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Our Dining Table Was Supposed To Host The Holidays — Now It Hosts Everything

Dec 21, 2020

A year ago I was standing in my mother-in-law’s apartment. I was helping with the bittersweet transition of moving her from one phase of life to another. My husband’s stepfather had passed away and the time had come to move his mom to a facility to help manage her worsening dementia. It was a difficult period for everyone. Little did we know that it was just the beginning of a fundamental shift that we would all soon be entering.

As we emptied my mother-in-law’s home we faced the herculean task of clearing out a lifetime of possessions. Items dating all the way back to when my husband was just a kid. Suddenly strangers were carrying away his family’s heirlooms: a childhood dresser, his great aunt’s side table, a grandmother’s tea service. Each item, a painful reminder of an era now gone.

"When it arrived at our home I got a little excited about the many family dinners it would serve."

When it came to her 1960s wrought iron dining room table, my husband suggested we keep it. We needed to replace our table, an impulse purchase made a decade before that never quite worked out — a sexy chrome and glass extendable number that had a tendency to collapse when anyone leaned on it. Its weirdly positioned legs forced guests to awkwardly straddle them when more than four people sat at it. I dreamed of one day owning something roomy and comfortable enough that we could all gather around.

So when he made the suggestion, I let go of my fantasies about picking out something brand new. I liked the idea of hanging onto something with a bit of history. A vintage piece that had been in his family for half a century that wasn’t destined for landfill once its cool factor faded. And it was big enough to seat eight people. When it arrived at our home I got a little excited about the many family dinners it would serve.


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I laugh when I think of these big plans as I sit at the table now. Currently it's covered in a mess of laptops, phone cables, dog-eared homework, bill statements, coffee mugs, clean laundry, music books, fabric, a sewing machine and of course, hand sanitizer. It hasn’t seen so much as a fork let alone a soiree.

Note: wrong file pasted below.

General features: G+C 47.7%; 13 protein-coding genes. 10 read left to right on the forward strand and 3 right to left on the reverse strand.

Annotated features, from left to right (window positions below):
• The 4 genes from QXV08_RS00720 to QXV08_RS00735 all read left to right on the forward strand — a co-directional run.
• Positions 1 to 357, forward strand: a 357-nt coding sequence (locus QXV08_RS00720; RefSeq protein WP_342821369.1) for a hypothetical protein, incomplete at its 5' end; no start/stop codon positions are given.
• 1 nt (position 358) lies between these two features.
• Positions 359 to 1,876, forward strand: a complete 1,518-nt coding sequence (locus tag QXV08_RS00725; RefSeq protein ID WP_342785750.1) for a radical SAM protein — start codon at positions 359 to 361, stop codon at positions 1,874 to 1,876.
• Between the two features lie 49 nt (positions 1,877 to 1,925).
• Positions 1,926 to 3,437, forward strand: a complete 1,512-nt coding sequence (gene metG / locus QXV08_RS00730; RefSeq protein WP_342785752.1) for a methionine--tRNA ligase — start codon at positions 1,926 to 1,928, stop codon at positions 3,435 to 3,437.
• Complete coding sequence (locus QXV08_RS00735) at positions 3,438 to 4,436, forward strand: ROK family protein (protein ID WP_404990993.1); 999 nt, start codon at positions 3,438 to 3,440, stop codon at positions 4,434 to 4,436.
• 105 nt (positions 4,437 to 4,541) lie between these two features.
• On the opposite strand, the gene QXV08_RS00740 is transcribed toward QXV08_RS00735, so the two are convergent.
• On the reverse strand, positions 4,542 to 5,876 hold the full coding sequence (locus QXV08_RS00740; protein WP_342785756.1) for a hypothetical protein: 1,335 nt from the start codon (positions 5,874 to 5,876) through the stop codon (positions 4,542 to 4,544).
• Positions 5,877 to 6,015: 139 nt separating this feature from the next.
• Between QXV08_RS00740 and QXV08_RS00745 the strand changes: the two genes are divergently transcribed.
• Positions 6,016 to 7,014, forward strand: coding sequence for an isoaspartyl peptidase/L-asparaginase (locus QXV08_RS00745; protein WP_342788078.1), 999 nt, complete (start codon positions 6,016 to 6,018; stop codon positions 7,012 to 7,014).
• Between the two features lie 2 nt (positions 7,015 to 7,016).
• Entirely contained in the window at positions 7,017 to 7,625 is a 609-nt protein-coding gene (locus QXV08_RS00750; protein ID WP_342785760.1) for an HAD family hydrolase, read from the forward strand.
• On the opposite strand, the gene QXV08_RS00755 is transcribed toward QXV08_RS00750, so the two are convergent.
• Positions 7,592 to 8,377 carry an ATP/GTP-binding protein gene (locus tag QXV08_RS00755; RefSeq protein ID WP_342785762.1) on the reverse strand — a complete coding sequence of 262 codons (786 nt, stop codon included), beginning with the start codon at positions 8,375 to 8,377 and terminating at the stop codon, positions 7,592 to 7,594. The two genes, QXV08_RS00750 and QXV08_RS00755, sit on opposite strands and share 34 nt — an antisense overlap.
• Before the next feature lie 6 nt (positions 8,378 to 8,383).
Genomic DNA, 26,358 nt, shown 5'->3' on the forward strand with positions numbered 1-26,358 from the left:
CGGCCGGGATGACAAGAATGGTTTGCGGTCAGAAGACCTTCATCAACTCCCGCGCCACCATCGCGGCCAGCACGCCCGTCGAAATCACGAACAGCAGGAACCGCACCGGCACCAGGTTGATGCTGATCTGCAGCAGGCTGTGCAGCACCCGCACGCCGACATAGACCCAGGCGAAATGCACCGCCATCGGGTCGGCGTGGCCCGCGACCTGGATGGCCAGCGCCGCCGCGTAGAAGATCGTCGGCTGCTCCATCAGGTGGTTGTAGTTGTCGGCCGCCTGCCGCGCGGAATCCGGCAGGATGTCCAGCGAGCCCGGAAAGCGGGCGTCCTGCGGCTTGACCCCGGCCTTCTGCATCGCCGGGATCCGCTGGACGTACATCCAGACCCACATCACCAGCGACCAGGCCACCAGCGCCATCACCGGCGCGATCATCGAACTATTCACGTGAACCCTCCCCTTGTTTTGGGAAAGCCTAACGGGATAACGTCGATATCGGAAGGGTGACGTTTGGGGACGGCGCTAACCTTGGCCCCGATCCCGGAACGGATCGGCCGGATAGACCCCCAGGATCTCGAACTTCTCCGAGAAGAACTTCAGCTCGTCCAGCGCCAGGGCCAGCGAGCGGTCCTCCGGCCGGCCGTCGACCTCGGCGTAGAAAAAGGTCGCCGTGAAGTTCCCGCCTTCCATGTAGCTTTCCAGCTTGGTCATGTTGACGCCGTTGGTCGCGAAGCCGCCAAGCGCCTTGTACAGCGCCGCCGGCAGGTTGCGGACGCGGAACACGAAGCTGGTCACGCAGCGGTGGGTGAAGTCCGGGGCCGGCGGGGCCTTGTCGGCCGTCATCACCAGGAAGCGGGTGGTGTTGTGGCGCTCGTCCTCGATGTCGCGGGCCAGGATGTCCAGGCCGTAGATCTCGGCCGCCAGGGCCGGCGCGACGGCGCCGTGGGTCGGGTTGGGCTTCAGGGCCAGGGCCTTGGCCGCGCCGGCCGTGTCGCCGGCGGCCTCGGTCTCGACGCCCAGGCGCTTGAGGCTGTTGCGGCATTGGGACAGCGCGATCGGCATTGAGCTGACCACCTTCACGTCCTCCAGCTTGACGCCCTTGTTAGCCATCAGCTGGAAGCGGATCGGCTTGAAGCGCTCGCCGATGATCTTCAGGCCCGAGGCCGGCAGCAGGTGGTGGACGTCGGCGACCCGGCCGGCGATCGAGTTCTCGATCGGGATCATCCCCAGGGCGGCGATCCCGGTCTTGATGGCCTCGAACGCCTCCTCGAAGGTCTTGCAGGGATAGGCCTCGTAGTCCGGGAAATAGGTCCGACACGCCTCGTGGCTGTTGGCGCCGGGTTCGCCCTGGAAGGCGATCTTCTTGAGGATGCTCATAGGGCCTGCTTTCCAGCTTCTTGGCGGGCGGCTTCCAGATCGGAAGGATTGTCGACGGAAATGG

"My family collides around it as we each try to get through our respective daily tasks from the confines of our home."

Instead this structure has become my family’s metaphorical war room. Perched at it, we navigate the pandemic world from its glass surface. It has been repurposed into a home office, a virtual classroom, a podcast studio, a music school, a sewing factory and a catch-all for household crap. The only thing it isn’t used for is eating.

My family collides around it as we each try to get through our respective daily tasks from the confines of our home. Sometimes I’m trying to record audio while my daughter sews masks beside me. Other times she’s on Zoom attending class while I tiptoe around making lunch. It’s a delicate dance we execute each day, making us feel more like colleagues than family.

And of course, we have our fair share of co-worker complaints. Like when my husband bursts into song while my daughter is doing homework. Or when she leaves granola wrappers around my workspace. And how she freaks out that I’m going to wander into her Zoom classroom in my bathrobe (I’m saving that for her last day).


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I think of this time as just another notch on this table’s curved metal legs. It has been through births, deaths, marriages, divorces — not to mention family discussions about the moon landing, the assassination of Martin Luther King, Jr., the Vietnam War, the Space Shuttle Challenger explosion, the Gulf War, 9/11 and now COVID-19. It might be a little scratched and worn over the years, but its framework is sound.

There will be future dinner parties at this table. And we’ll appreciate breaking bread with loved ones all the more from having gone through this experience. I look forward to one day clearing away the clutter and setting a place for each and everyone I miss.

Article Author Laura Mullin
Laura Mullin

Read more from Laura here.

Laura Mullin is a published playwright and writer and the Co-Artistic Director of the award-winning company, Expect Theatre. She is also the Co-Host and Producer of PlayME, a podcast that transforms plays into audio dramas now on CBC. She has worked in theatre, film, and television and lives in Toronto with her writer/producer husband and pre-teen daughter. Follow her on Twitter and Instagram @expectlaura.

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